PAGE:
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Recently, I asked a friend if she wanted to get some ice cream.  

“I can’t,” she said. “I’m on a diet.”  

A few years ago, when I was stuck in my own cycle of chronic dieting, I would have felt fear for giving in to this craving, and some shame that I didn’t have the “willpower” to abstain from the ice cream to “lose weight.”  After years of education and self-reflection on my own eating habits, hearing this comment made me cringe a bit inside. Through my own experiences and research on chronic dieting, I’ve learned how easy it is to fall into the trap of the empty promises, unsustainable results, and self-deprecating cycle of dieting.  Moreover, as an eating disorders therapist, I recognize that dieting is a risk factor for developing such disorders. Thus, I feel inclined to underscore the elusive nature of dieting to prevent others from following a potentially destructive path with regards to their food and body image. Here are some factors that make diets ineffective:


A Starvation Response.  One of the goals of your body is to maintain homeostasis, or a status quo in its internal processes.  For example, your body regulates your temperature, sending signals to produce sweat when your temperature rises on a hot day.  This same process applies during weight loss. When you engage in dieting behavior for rapid weight loss (i.e. calorie restriction, excessive exercise), you create a depletion of fat mass and fat-free mass and reduce the size of your adipocytes (fat cells).  The body’s “defense system” is then triggered to restore these depleted energy reserves (MacLean et al., 2015). Subsequently, your body tries hard to restore this fat by slowing down your metabolism and suppressing calorie burn so that you can conserve energy.  Thus, your appetite increases, leading you to overeat, and as fat recovery increases, you will gain weight.

The Brain Fights Back.  Not only does your body try to defend against rapid weight loss through dieting, but your brain will also intervene.  Your brain does so by measuring the amounts of leptin (a hormone secreted by fat cells) in your blood. Higher leptin levels indicate less hunger; as you lose weight through dieting, you lose fat, leading leptin levels to decrease and therefore signaling to the brain that you’re hungry (Aamodt, 2016).  This contributes to the starvation response and creates cravings that lead many to “cheat” on their diet. Your brain wants you to have the amount of body fat that is appropriate for your body, and therefore will fight back for you to reach weight stability, or as some researchers call it, a “set point weight” (Aamodt, 2016)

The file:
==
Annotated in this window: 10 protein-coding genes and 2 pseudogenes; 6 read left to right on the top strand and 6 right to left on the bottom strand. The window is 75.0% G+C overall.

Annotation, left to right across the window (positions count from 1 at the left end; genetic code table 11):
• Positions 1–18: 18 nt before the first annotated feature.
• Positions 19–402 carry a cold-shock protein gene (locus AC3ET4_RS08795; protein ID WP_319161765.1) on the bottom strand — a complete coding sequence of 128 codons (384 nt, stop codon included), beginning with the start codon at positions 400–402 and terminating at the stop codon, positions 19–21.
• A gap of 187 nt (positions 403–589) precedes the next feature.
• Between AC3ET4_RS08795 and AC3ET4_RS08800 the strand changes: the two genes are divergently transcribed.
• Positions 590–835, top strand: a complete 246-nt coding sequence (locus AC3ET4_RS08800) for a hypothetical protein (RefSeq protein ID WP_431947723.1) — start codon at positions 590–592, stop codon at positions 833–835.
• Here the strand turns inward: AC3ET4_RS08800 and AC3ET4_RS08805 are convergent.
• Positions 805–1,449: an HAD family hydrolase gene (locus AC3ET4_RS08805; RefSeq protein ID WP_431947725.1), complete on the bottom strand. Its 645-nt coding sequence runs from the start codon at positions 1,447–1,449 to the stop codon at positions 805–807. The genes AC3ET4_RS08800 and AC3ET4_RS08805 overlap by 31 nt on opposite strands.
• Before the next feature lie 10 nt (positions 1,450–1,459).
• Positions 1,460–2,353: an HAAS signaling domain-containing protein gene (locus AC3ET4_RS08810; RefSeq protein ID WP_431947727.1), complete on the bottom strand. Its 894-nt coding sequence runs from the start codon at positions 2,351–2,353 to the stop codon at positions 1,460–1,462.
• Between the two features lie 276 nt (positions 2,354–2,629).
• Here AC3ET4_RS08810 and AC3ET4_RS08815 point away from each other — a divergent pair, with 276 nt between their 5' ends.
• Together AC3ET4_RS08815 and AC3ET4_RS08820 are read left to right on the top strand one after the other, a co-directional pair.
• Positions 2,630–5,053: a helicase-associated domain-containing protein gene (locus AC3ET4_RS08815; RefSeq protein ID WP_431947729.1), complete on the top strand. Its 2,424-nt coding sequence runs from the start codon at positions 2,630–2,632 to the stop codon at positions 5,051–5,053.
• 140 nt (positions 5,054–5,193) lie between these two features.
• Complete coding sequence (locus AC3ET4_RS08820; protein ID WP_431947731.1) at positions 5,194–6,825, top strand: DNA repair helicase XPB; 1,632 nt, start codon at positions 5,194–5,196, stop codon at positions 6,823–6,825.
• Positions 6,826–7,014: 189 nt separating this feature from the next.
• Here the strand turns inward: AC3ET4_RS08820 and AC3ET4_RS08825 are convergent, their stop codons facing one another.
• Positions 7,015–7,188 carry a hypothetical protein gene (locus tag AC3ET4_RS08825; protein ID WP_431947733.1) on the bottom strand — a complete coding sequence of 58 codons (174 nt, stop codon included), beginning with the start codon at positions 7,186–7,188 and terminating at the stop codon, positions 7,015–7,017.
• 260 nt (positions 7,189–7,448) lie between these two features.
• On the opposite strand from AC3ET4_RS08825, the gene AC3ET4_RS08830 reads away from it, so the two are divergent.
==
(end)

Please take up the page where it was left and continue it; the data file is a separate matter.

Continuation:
Similarly to the biological “defense” to rapid weight loss, dieting can also induce an emotional response that makes dieting unsustainable. Just as dieting leads to a reduction of physical reserves, someone who diets can also feel a sense of emotional depletion. Kalm and Semba (2005) describe a 1944 Minnesota study on 36 mentally and physically healthy men from the Civilian Public Service.  The researchers put these men on a restrictive diet to study its effects: over the course of approximately a year, their diet reduced from a normal 3,200 calories per day for three months, to six months of semi-starvation on 1,570 calories per day. This was followed by three months of 2,000 to 3,200 calories a day. Meanwhile, the men worked 15 hours and walked 22 miles per week.

During their semi-starvation period, they portrayed significant psychological effects: their hunger made them preoccupied over the thought of food, as they dreamt, fantasized, read, and talked about eating.  They reported depression, fatigue, irritability, apathy, reduced libido, and a perceived decline in mental ability. Their only rehabilitation, both physically and emotionally, was to increase their calories, demonstrating their low-calorie diet had contributed to both their physical and emotional distress.  Moreover, eating is a pleasure-inducing activity which increases the release of dopamine, a feel-good neurotransmitter (Bello & Hajnal, 2010). Calorie deficits and less frequent eating reduces this release, and therefore the experience of pleasure. In conclusion, being on a restrictive diet does have psychological effects that interfere with emotional well-being, which reduces the sustainability of dieting behaviors.


Environmental limitations also contribute to the failure of diets. Imagine that you want to go on a trip to France while you are on a diet.  How would this work? Could you fully enjoy the cultural experience of the trip as you stick to only certain food choices? Moreover, whether you are traveling or not, you will not always find foods or accommodations that are compatible with your diet (and if you do, they may be expensive), again highlighting the lack of sustainability of this practice.  Regardless, even if you are able to maneuver these environmental obstacles, think of how much dieting will compromise your experiences of eating and socializing with others. While you try to commit to your diet practices, there is a high likelihood that this will interfere with your ability to have a flexible, healthy, and fulfilling social life.


Bio: Bahar Moheban, M.A. is a clinical psychology doctoral candidate and registered psychological assistant in Torrance under the supervision of Dr. Nazanin Moali. She provides individual and group psychotherapy to adults and adolescents with disordered eating, negative body image, and comorbid disorders. If you feel trapped in your dieting behaviors or any other type of disordered eating, contact Bahar for a counseling appointment to create a more peaceful relationship with food.

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